Does a shrub that’s adaptable, super-easy-to-grow and has multiple benefits to wildlife, along with culinary, medicinal, and cosmetic value for people sound too good to be true? Because it’s not!
Introducing . . . common elderberry (Sambucus canadensis).
Benefits to Wildlife
Just like us, wildlife needs food, water, shelter, and a safe place to raise families. Here’s how elderberry delivers on those fronts.
The pithy stems of elderberry provide a safe place for cavity-nesting native bees to lay eggs. (Bonus: Five things you can do to increase nesting habitat for native bees.)
You’ll see elderberries surrounded by small, native bees when the shrub is in flower. Additionally, it provides perching and nesting spots for many species of birds.
Speaking of birds, wrens, orioles, song sparrows, cedar waxwings, grosbeaks, house finches, mockingbirds, thrushes, and more eagerly eat the fruits.
And more than thirty butterflies and moths (including some beautiful silk moths) lay their eggs on elderberry shrubs.
As far as additional ecosystem benefits, the dense roots are great for stabilizing slopes and streambanks.
Three Ways We Can Use Elderberries
First, how about making some delicious elderflower cordial?
I was first introduced to the concept of elderflower cordial thanks to Rosamunde Pilcher’s Coming Home: “Cooking was stews and roast mutton and jam tarts and mixing cakes, none of which she had any intention of attempting. But concocting lovely drinks was right up her street, specially if one could gather the ingredients for free, from roadside bushes.”
Here’s a recipe for elderflower cordial, courtesy of the BBC. (One of the ingredients is caster sugar; in the U.S., just use superfine sugar. Or consider using a natural sweeter like honey or stevia to your taste.)
And don’t miss the collection of yummy-sounding recipes that include elderflower cordial as an ingredient here! (I definitely think I should be eating something called a posset. ❤️)
Second, steep a heaping teaspoon each of dried marshmallow root and dried elder flowers in a pint or so of just-boiled water for five minutes. Drape a towel over your head and enjoy the hydrating steam for ten or fifteen minutes. Follow with your favorite moisturizer to seal in the benefits. Winter-dry skin will thank you! (I’ve been loving this steam combination myself for cold-weather use.)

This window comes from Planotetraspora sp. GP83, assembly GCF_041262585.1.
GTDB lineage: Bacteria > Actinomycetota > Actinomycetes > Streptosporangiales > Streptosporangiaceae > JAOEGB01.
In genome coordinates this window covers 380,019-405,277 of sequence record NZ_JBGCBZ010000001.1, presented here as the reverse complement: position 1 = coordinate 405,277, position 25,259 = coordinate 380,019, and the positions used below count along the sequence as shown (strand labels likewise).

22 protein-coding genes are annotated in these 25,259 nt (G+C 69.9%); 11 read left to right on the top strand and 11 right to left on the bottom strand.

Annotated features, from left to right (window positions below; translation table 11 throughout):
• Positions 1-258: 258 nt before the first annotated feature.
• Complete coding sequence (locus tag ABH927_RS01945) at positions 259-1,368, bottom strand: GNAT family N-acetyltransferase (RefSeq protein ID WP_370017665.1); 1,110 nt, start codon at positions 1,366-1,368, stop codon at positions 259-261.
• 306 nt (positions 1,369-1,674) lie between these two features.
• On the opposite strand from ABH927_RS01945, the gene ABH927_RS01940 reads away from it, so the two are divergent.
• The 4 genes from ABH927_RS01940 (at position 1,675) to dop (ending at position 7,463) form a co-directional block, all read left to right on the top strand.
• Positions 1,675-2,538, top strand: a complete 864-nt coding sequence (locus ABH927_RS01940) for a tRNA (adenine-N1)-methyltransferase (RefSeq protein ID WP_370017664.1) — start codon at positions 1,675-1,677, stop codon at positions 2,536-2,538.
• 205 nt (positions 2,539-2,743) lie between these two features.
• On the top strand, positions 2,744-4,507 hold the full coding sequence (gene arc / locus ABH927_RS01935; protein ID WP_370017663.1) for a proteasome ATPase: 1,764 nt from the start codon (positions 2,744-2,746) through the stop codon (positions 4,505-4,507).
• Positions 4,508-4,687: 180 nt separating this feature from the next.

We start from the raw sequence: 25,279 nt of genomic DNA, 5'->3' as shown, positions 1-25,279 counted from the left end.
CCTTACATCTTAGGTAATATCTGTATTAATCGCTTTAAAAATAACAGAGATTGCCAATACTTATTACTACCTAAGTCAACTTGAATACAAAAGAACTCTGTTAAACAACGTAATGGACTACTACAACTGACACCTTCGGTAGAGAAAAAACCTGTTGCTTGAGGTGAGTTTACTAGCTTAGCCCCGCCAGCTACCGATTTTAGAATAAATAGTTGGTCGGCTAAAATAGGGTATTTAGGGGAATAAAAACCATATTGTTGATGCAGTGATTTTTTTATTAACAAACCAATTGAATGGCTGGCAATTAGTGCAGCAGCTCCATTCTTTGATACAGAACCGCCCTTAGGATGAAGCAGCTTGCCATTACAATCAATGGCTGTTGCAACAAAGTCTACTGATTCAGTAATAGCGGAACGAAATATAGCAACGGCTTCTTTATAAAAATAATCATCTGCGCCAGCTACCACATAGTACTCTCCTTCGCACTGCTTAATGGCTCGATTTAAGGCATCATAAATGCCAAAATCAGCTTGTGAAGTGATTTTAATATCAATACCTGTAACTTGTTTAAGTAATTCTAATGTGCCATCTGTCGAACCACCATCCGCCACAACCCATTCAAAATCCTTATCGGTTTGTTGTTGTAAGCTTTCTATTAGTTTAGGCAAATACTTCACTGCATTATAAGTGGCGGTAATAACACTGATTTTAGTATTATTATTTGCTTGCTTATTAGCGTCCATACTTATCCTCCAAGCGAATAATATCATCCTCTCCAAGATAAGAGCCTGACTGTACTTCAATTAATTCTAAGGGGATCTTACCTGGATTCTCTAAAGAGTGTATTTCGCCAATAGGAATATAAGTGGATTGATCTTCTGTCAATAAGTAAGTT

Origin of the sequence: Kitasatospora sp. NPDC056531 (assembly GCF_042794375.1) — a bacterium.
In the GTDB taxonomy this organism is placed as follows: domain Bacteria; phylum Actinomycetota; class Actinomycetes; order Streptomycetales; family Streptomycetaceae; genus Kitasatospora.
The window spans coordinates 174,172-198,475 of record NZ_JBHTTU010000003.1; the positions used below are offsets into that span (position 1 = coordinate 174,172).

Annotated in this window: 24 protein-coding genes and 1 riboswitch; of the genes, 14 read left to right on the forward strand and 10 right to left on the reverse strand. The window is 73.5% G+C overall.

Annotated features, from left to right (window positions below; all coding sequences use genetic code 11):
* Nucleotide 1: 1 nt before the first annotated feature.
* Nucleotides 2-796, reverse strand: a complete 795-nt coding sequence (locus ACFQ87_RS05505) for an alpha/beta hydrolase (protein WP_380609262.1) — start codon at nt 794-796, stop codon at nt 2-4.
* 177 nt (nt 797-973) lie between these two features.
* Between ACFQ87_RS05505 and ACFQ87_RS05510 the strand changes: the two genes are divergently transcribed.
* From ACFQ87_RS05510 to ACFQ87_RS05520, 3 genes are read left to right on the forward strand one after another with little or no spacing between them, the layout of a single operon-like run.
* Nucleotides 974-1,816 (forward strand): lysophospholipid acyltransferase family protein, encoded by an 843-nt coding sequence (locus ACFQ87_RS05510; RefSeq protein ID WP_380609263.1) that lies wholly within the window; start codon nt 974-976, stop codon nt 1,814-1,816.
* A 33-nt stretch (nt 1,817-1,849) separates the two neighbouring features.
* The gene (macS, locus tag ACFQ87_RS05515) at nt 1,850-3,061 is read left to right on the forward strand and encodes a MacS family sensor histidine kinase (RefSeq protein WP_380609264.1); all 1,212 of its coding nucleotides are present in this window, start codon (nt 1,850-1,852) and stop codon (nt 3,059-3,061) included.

You can also find a recipe for a gentle skin toner (gentle enough that you could even use it to help sooth a baby’s diaper rash, according to the author) made with elder flowers, in Pure Skin Care: Nourishing Recipes for Vibrant Skin & Natural Beauty by Stephanie Tourles.
Third, because of research results that noted antiviral activity, you might have seen elderberry syrups for sale on drugstore shelves as a treatment for cold and flu. But it’s dead easy to make elderberry syrup yourself.
Way back when my kids were little, I bought a book called Rosemary Gladstar’s Family Herbal and eagerly devoured it. (The book has since been released in paperback under the title, Rosemary Gladstar’s Herbal Recipes for Vibrant Health: 175 Teas, Tonics, Oils, Salves, Tinctures, and Other Natural Remedies for the Entire Family.)
It was late October when I bought the book and, in preparation for cold and flu season, I made the Elderberry Syrup recipe, bottled it up, and refrigerated it.
My husband was driving the four of us home from somewhere one winter morning when I felt that fuzzy, buzzy, lethargic feeling that told me I was about to get (or already had) a fever. We were ten minutes from home and I remember just resting my head against the window, too crummy-feeling to sit upright.
Sure enough, when we got home and I took my temp, I had a fever. I started taking the elderberry syrup right away and went to bed. I remember spending a couple of not-so-enjoyable days sick in bed (still taking the syrup). But I also remember that being my shortest bout of the flu ever, up to that point.
An anecdotal experience, of course, but still thought I’d share. (And, of course, had I thought I needed to, I would have headed right for the doctor’s office!) 😊
Hints For Growing Elderberries
Elderberries like evenly moist soil; they don’t want to dry out. You’ll often find them growing along streams or along the roadside in floodplain areas. You’ll find them in full sun where they can keep their toes wet all the time and growing in part-shade where the soil’s a bit drier.
They naturally grow ten to twelve feet tall and wide. However, there are a couple of ways you can keep them smaller if you need to.
You can prune the entire shrub down to the ground every third or fourth winter. The drawback with this method is that if you do that, you will be without flowers and fruit the year you do your pruning. Alternatively, starting two or three years after you plant it, prune just the oldest stems down to the ground each year, late in the winter. This method takes a bit more time and care, but doesn’t interrupt flowering and fruiting.
Be aware that unless there are other elderberry shrubs growing in the neighborhood, you will need two plants (at minimum) for the shrubs to set fruit.
I love elderberries for their easy-going nature in the garden. As long as they’re not sited in dense shade or dry soil (mine are growing by a downspout), this is not a plant that needs any pampering. Plus, their all-around versatility makes them a real Swiss Army knife of a shrub. You really can’t go wrong with this one.
Bonus: Try growing native lilies with your elderberry; they enjoy similar conditions. Here’s a turks-cap lily growing in my garden, peeking out from beneath an elderberry canopy.
Where might you grow elderberries in your garden?